In a bid to address the aftermath of the extensive damage caused by flooding in 2019, the Arizona Department of Transportation (ADOT) is proposing a $4 million plan to restore limited access to 5 miles of State Route 88, commonly known as Apache Trail. The interim project, scheduled for consideration by the State Transportation Board, aims to make the roadway accessible to vehicles with high clearance, four-wheel drive, and utility terrain vehicles.
The closure of SR 88 in 2019 between Fish Creek Hill Overlook and Apache Lake Marina Road (mileposts 222-229) was a result of severe flooding, exacerbated by runoff from the Woodbury Fire scar. This flooding extensively damaged the gravel roadway, leading to boulder blockages, compromised drainage systems, guardrails, and bridge approaches. The unstable rock faces posed safety hazards, making the road susceptible to additional damage and closures.
ADOT’s Interim Plan
ADOT’s interim plan focuses on addressing immediate concerns to allow access for high-clearance or four-wheel drive vehicles. The proposed actions include removing boulders on Fish Creek Hill, mitigating rockfall, repairing retaining walls, installing new signage, and potentially replacing damaged drainage culverts. Preliminary work, such as vegetation removal, filling eroded areas, and cleaning culverts, is scheduled to begin in February, with construction work expected later in the year, subject to State Transportation Board approval.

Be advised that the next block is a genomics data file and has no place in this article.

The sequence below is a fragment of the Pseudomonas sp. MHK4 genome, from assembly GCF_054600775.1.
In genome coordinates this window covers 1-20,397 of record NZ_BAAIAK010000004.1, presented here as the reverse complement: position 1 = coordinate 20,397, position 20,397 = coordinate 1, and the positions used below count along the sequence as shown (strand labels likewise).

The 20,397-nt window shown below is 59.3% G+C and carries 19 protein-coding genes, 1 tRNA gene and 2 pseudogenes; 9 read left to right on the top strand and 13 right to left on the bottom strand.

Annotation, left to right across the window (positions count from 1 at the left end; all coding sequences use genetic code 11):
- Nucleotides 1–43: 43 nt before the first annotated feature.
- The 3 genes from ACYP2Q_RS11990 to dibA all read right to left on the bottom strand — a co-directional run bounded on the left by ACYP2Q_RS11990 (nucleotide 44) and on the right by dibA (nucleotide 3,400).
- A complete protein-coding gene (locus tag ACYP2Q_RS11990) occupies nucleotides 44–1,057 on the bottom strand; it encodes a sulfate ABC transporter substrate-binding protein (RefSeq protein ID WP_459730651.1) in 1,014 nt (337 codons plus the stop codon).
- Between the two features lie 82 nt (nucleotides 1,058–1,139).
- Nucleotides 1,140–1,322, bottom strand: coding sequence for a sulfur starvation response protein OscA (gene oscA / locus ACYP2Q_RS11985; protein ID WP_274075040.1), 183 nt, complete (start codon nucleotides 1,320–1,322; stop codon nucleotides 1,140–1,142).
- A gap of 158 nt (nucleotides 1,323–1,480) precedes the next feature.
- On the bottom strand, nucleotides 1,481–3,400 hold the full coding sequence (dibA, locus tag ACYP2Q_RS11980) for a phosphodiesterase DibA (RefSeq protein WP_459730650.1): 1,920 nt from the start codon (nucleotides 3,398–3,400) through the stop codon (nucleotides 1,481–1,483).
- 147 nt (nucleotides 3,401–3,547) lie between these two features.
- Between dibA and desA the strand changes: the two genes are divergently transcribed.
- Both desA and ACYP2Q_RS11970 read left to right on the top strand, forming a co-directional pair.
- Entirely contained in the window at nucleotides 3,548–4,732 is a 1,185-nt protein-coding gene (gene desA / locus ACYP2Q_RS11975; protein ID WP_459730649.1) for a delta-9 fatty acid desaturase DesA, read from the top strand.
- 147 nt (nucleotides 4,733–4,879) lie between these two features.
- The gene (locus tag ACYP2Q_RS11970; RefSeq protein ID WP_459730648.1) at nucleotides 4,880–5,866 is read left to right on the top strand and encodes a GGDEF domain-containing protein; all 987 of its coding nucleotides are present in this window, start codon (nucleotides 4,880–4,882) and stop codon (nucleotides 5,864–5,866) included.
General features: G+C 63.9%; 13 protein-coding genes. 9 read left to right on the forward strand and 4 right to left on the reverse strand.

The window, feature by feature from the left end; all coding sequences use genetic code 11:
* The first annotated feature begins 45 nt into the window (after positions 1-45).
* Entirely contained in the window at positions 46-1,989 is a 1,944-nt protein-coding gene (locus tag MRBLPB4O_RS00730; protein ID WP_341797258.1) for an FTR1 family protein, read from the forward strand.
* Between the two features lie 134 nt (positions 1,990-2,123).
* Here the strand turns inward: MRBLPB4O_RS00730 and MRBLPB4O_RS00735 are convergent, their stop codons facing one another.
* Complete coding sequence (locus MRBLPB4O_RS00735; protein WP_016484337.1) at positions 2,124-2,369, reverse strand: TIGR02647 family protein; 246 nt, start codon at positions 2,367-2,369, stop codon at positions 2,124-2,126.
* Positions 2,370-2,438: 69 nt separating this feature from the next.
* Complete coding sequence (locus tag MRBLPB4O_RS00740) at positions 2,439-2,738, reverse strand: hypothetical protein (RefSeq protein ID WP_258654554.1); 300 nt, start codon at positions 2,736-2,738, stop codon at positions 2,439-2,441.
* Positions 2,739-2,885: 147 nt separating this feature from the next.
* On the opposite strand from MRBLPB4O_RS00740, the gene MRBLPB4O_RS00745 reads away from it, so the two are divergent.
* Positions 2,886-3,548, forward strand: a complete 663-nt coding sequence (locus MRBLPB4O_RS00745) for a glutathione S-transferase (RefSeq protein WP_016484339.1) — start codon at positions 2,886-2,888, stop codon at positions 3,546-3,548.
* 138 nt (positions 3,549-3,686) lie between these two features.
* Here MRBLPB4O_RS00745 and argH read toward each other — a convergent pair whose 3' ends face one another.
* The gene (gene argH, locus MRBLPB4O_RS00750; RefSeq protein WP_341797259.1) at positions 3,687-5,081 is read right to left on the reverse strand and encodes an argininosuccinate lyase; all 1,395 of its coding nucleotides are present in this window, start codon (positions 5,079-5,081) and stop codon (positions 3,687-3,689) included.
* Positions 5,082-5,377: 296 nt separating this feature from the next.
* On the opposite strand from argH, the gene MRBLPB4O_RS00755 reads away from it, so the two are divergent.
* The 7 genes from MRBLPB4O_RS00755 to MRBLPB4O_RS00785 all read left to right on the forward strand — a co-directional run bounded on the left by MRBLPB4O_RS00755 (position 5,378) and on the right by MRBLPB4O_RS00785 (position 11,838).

Challenges and Approvals
Before initiating the construction project, the U.S. Forest Service must review and approve the interim project design, as SR 88 traverses federal land. Additionally, the project must comply with all state and federal environmental requirements.
ADOT’s long-term plan for SR 88, developed through extensive public involvement and study, aims to enhance the roadway’s resilience to severe weather. The $33.7 million plan includes chip sealing, widening the roadway, improving drainage capacity, rehabilitating or repairing existing bridges, and adding pullouts and safety enhancements. However, dedicated funding for the long-term plan is not secured, and ADOT is actively pursuing federal funding for these improvements.
Historical Significance and Usage
Apache Trail, constructed during the building of Theodore Roosevelt Dam in 1911, serves as a vital link between the East Valley and Roosevelt Lake. Prior to its closure in 2019, the stretch between Tortilla Flat and Apache Lake saw an average daily usage of 232 vehicles.
Ongoing and Future Projects
ADOT has been diligently working to restore access and improve other damaged sections of SR 88 since 2019. Motorists can currently access Apache Lake via SR 188 and travel 9 miles east from Tortilla Flat. An $18 million project by the Federal Highway Administration’s Central Federal Lands Highway Division is also underway, chip-sealing 11 miles between Apache Lake and SR 188 near Theodore Roosevelt Dam.
The proposed $4 million interim plan by ADOT signifies a crucial step towards restoring limited access to SR 88, addressing immediate safety concerns. As the State Transportation Board considers the plan, it marks a significant effort in ensuring the continued use and resilience of this historic route. The long-term plan, contingent on securing funding, aims to make substantial improvements, further enhancing SR 88’s capacity to withstand severe weather conditions.